Tabasco Pepper String

by Daisy

I’ve made pepper sauce (simple whole peppers in vinegar), tabasco sauce, and still they keep coming, so I strung string after string of these and hung them up in the kitchen window.

Pretty and useful.  When they are completely dried I can crumble one off as needed and use it as I would any dried pepper flakes.

Bunches of somewhat larger red peppers bundled together and strung up similarly to this are called ristras, and are a sort of symbol of the U.S. Southwest.  Very cute.  These peppers, tabascos, pop off their stems as they are harvested, so they won’t string up in bunches like most peppers and have to be strung like this.

It’s very easy to do, and it goes very fast.  Just thread dental floss or heavy string (about a foot or a foot and a half) on any needle and knot a button onto the end.

Then, string the tiny peppers along the string, piercing through the center of the side of each pepper.  Make a loop at the end for hanging, and hang anywhere small kids won’t be able to reach.  Or pets.

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{ 11 comments… read them below or add one }

Chipmunk September 4, 2010 at 6:57 pm

I notice some of them look like they have a little black on them. Did you sear them first?

JavaLady September 4, 2010 at 10:47 pm


Tanya Walton September 5, 2010 at 1:47 am

I always string my chilli peppers this way and then hang them in the kitchen….I find it very handy for all my culinary needs!!

Red Icculus September 5, 2010 at 6:41 am

I had so many cayenne slims this year, I had to do this as well. It’s a functional pretty kitchen ornament!

Tammy September 6, 2010 at 4:59 am

What a beautiful and practical way to store them!

Tomato Lady September 7, 2010 at 9:33 pm

Chipmunk–That’s just the peppers beginning to dry. I didn’t do anything to them, I’m just letting them dry in the air. I would love to smoke some peppers someday, though.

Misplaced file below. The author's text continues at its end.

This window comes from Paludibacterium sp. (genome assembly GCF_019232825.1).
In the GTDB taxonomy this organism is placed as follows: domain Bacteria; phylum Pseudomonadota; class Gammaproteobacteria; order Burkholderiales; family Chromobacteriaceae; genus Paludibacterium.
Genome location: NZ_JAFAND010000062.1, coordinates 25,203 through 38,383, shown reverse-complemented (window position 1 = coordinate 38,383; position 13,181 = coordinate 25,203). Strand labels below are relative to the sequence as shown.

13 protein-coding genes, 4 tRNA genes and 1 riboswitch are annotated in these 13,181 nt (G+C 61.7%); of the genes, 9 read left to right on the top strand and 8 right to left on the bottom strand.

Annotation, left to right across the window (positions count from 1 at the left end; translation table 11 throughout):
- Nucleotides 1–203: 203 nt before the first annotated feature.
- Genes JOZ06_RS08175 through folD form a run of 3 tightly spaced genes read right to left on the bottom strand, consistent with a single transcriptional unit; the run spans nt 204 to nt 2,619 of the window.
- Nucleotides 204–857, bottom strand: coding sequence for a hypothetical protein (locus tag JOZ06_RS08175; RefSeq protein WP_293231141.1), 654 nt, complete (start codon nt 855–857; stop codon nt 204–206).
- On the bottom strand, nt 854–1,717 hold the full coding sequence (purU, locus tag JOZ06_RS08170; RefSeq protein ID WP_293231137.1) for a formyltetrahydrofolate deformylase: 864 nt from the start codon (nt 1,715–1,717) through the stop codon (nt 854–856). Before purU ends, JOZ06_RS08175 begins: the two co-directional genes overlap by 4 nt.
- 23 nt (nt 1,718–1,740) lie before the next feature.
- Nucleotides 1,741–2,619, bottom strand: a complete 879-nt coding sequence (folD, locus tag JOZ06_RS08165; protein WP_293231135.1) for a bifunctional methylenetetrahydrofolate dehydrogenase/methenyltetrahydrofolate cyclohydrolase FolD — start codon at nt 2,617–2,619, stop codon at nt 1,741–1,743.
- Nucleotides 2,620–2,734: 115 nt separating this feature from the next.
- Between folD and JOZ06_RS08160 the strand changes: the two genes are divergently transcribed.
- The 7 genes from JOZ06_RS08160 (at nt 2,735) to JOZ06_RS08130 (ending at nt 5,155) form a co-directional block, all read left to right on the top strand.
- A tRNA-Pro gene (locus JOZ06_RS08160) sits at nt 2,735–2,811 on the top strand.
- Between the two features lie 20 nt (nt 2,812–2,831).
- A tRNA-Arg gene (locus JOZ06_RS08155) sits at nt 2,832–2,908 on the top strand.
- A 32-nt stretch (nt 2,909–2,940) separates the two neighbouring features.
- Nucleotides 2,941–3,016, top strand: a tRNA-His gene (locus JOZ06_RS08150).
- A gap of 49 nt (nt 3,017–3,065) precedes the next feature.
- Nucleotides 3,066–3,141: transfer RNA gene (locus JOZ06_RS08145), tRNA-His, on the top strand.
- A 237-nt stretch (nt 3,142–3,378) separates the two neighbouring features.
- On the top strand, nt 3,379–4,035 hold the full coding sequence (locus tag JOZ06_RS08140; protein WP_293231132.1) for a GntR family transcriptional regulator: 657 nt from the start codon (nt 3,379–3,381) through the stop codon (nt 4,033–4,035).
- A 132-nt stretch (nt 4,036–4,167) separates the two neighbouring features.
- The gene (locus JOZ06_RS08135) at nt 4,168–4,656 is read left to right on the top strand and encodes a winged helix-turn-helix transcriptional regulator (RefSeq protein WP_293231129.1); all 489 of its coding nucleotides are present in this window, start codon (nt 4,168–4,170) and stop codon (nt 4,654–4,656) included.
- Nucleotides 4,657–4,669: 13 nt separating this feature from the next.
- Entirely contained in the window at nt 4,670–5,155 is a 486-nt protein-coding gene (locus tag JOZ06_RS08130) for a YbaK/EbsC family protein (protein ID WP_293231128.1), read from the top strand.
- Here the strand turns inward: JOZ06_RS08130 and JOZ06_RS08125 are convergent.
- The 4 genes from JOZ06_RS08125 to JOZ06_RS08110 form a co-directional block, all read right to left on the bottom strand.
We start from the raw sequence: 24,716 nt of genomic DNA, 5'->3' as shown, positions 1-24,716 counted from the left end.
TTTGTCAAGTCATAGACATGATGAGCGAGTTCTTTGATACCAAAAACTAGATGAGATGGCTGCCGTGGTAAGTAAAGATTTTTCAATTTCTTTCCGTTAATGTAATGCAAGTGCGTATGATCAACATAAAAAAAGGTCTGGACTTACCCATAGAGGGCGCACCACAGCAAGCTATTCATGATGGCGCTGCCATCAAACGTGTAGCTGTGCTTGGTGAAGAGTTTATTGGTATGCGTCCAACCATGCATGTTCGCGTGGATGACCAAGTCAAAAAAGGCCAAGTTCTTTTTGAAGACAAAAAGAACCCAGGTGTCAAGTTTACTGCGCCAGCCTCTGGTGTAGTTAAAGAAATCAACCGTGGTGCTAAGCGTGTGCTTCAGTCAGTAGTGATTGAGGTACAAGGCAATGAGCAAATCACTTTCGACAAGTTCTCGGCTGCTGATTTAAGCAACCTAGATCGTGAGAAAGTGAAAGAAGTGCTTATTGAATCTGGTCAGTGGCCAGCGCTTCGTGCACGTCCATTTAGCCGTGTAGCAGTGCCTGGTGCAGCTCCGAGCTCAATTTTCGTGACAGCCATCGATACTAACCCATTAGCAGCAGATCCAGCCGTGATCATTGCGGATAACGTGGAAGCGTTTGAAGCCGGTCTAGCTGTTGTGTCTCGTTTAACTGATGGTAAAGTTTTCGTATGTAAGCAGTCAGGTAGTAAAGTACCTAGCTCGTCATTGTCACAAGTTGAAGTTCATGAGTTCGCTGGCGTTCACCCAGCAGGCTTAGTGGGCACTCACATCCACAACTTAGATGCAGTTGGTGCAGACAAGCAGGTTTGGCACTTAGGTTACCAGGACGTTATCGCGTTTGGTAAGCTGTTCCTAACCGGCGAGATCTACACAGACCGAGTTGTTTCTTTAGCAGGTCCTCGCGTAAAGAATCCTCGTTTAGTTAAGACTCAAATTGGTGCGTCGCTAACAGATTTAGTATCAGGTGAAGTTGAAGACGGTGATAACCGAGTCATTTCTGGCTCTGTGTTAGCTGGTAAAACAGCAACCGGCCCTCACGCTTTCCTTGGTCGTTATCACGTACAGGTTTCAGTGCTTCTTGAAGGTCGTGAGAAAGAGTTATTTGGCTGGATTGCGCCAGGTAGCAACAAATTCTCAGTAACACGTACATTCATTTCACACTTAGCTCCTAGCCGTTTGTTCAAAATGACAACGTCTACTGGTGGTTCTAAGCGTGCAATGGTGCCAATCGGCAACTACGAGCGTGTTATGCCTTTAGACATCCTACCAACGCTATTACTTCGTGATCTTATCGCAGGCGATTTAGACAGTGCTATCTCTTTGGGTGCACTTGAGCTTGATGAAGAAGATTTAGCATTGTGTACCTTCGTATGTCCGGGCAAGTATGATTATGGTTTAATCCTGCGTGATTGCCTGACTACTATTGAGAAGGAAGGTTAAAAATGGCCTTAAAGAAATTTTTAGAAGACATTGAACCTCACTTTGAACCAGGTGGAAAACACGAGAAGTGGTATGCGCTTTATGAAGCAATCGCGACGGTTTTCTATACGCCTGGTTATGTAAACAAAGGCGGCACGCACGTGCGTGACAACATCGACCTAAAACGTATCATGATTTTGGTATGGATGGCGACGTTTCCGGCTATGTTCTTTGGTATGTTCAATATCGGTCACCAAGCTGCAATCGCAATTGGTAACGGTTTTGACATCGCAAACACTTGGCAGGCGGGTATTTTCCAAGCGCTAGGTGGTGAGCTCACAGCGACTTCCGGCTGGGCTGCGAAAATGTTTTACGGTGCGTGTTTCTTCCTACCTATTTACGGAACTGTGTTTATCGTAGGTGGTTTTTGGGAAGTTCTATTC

Ben October 13, 2010 at 8:42 pm

Tomato Lady – If You decide to smoke peppers be careful and don’t let Your tongue touch the pepper when You lick the paper to hold the smoke together and for petes sake don’t inhale. To Chipmunk, our cats brought in Alvin and Theodore this week as well as a field rat, they both looked as smug as the cat who ate the canary. I’ve made pepper sauce before and thought I’d check out how others did it, basically the same. I’ve never put a slit in the peppers or used anything other than peppers and vinegar but I’m going to try several of the suggestions this year. I havn’t seen peppers on a string in years but I will string some up this year and hang in the kitchen window, thanks for the info and lovely photos. Ben

Tomato Lady October 14, 2010 at 9:14 am

Ben–Duly noted. I haven’t tried the smoked peppers yet but would love to make my own chipotle some day. Thanks for the support and the helpful tips.

Handful October 24, 2010 at 11:13 am

I have an overabundance of ALL kinds of peppers this year and am running out of ideas. Still have plenty of pepper sauce from last year, making more pepper jelly and also made chipolte in adobo sauce. Will no doubt be drying a few ristras myself this year. Any ideas on what to do with 5 lbs. of habaneros?

@ Ben ROTF! Too funny – I will be careful! LOL

DaddyD October 13, 2014 at 4:02 pm

I usually dry Cayennes some slowly upside down on the bush and some in the oven for a smokey flavor. We grew some Tobasco plants very easily this year in NH. I usually slit my Cayennes prior to stringing. Do I need to do that to the Tobasco’s to keep them from molding?

GardenerWoman October 28, 2016 at 9:33 am

Hi. I’m curious as to why you don’t use sewing thread? Is something wrong with it, or does it not work as well? Have you tried it?

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